The world truly is full of wonder.
You have to check this out. A guy named Sven König, who I assume is from Germany, wrote some amazing software for creating music videos in real time. The idea is, you feed the system existing material (anything from existing music videos to someone giving a filmed interview). The system analyzes the input media, breaking it apart into sound/video snippets that are, say, as long as a quarter note in the input song, or an eighth note, a sixteenth, etc. It then creates a sound signature of each sample (I assume performing some sort of time/frequency analysis), and stores all the samples along with their signatures in a database. Then, when you run the software, you sing/talk/beatbox/make random noise into a microphone. The software now takes apart your voice coming in, and generates signatures in the same manner. It mathes those signatures to the nearest existing sound samples in its database, and plays back the sound/video clip corresponding to the closest match, instead of just playing back your own voice.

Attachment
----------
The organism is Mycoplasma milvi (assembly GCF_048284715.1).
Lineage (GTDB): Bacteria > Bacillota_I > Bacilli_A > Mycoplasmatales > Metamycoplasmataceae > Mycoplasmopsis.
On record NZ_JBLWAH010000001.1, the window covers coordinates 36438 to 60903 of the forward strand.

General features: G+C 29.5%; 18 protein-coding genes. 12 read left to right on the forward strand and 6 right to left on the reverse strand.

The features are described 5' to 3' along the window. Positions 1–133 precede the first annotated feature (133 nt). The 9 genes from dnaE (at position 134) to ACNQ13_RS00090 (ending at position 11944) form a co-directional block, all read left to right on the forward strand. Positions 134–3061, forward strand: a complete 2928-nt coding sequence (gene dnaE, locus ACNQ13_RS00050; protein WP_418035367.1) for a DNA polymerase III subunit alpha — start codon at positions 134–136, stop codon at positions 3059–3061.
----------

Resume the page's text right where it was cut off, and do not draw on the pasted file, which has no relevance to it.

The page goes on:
What ends up happening is that if you were to say “Hello” into the mic, the computer would break that apart into maybe “Heh” and “Low”, and search its databse for some moment in time in one of the source media you fed it at the beginning, where it sounds like “heh” or “low”, and play back those two clips in order, thus reconstructing output sound that sounds like “Hello,” but isn’t being said by you.
I’m not sure if that made any sense, but check out this video of Sven explaining his “sCrAmBlEd?HaCkZ!” software, and pay attention to the examples, and I think you’ll understand better. It’s a really awesome idea. I don’t know if just nobody’s thought about it before, or if nobody has done it completely, or if I just wasn’t aware of it, but as a sound guy, I think it’s one of the coolest things I’ve ever seen a computer do.